A legal amendment that was made during the COVID-19 pandemic allowing the witnessing of wills to take place via videoconferencing has officially expired. As of 31 January 2024, the...Continue reading
In a landmark ruling, the Supreme Court has rectified the will of a man who signed his wife’s will by mistake.
Alfred and Maureen Rawlings made mirror wills in 1999. Each of them left their estate to the other spouse or, if the other spouse did not survive them by one month, to Terry Marley, whom the couple had treated as their son. The couple’s two natural sons did not benefit under the wills.
The couple accidentally signed each other’s wills. Mrs Rawlings died in 2003, but the mistake went unnoticed until Mr Rawlings’ death in 2006. The property in which Mr Rawlings and Mr Marley had lived passed to Mr Marley by way of survivorship. However, Mr and Mrs Rawlings’ two natural sons argued that Mr Rawlings’ will was invalid and he had thus died intestate. The remaining estate assets, amounting to some £70,000, would thus pass to the sons under the intestacy laws.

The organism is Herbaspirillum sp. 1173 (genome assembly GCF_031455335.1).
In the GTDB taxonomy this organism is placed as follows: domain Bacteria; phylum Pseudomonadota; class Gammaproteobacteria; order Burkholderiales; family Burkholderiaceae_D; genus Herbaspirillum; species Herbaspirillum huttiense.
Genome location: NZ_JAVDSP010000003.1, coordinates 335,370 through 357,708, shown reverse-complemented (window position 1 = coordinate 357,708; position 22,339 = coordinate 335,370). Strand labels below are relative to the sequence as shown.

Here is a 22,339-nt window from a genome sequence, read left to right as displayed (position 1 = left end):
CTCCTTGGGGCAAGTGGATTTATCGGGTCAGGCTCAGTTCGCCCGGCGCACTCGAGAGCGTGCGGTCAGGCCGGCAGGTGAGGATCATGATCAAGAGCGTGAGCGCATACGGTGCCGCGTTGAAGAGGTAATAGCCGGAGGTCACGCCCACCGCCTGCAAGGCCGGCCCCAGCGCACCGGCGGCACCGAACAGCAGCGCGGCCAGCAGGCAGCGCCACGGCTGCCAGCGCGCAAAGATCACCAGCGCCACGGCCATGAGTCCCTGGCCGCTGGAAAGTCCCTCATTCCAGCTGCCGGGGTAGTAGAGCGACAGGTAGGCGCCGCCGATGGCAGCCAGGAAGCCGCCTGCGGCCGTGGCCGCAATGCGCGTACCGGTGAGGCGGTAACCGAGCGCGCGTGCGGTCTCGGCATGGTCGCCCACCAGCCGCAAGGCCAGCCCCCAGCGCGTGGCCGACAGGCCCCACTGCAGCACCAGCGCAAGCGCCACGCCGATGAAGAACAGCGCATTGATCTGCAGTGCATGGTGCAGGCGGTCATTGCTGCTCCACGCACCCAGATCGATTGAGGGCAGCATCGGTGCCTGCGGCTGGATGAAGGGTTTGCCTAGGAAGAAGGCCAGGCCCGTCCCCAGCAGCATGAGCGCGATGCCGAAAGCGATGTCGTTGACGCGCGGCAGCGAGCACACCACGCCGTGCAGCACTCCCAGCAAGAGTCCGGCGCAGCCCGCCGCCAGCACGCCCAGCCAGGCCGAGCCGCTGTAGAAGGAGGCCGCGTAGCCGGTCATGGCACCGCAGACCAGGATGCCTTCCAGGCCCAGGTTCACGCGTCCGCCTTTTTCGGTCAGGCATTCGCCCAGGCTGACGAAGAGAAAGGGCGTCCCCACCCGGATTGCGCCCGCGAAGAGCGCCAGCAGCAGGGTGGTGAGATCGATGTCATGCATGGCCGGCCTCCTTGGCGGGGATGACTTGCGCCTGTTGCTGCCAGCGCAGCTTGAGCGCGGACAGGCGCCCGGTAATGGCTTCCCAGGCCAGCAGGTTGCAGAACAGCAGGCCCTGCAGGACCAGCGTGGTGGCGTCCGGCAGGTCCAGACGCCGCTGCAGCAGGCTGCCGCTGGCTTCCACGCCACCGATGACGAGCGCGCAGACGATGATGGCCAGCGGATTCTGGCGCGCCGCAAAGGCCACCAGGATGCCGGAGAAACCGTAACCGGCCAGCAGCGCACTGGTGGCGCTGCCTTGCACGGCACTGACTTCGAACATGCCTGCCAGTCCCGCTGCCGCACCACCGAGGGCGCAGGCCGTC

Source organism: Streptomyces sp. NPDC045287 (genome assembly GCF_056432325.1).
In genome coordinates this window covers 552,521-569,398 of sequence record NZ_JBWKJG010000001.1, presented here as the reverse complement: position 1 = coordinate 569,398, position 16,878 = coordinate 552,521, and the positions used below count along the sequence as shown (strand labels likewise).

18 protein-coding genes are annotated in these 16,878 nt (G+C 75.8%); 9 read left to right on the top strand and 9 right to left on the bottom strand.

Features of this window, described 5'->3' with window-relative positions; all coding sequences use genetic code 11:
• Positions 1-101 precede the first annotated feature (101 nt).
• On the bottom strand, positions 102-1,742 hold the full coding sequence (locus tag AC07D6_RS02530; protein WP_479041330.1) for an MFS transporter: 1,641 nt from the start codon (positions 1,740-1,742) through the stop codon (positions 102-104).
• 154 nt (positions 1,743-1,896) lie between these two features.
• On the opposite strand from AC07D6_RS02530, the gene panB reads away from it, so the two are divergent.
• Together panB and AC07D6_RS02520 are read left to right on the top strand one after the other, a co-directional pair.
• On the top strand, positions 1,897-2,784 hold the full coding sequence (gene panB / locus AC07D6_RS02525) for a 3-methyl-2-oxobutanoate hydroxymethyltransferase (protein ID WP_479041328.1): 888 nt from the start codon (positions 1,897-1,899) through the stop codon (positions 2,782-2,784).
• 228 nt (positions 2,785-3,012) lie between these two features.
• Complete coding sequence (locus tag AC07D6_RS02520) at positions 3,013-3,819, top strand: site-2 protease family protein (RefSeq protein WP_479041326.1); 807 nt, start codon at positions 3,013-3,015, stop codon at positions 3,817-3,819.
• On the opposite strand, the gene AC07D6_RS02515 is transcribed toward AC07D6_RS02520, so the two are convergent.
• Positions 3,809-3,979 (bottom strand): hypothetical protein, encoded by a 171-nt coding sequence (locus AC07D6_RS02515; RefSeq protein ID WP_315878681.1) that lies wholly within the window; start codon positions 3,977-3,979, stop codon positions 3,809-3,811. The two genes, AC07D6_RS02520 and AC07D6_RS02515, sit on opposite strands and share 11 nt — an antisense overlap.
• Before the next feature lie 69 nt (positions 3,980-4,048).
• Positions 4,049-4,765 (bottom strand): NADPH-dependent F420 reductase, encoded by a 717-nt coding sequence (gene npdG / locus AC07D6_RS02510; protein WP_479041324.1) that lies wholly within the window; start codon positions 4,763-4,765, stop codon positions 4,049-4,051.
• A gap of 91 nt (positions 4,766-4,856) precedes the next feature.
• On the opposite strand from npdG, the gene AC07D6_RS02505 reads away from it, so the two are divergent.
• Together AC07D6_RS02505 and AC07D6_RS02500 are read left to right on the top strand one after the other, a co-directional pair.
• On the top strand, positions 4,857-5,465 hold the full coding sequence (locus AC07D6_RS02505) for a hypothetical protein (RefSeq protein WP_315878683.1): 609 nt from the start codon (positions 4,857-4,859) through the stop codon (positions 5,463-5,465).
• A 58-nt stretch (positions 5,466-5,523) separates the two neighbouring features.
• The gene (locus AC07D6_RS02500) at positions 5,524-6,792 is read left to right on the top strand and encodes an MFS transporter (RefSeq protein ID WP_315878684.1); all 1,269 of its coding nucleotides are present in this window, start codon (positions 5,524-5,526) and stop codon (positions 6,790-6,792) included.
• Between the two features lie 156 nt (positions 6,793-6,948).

Mr Marley sought rectification of the will. The High Court, and subsequently the Court of Appeal, declined to rectify the will, concluding that the law could not be understood as permitting rectification in such circumstances. However, the Supreme Court has now overturned this decision. Mr Marley will therefore inherit the entirety of the couple’s estate.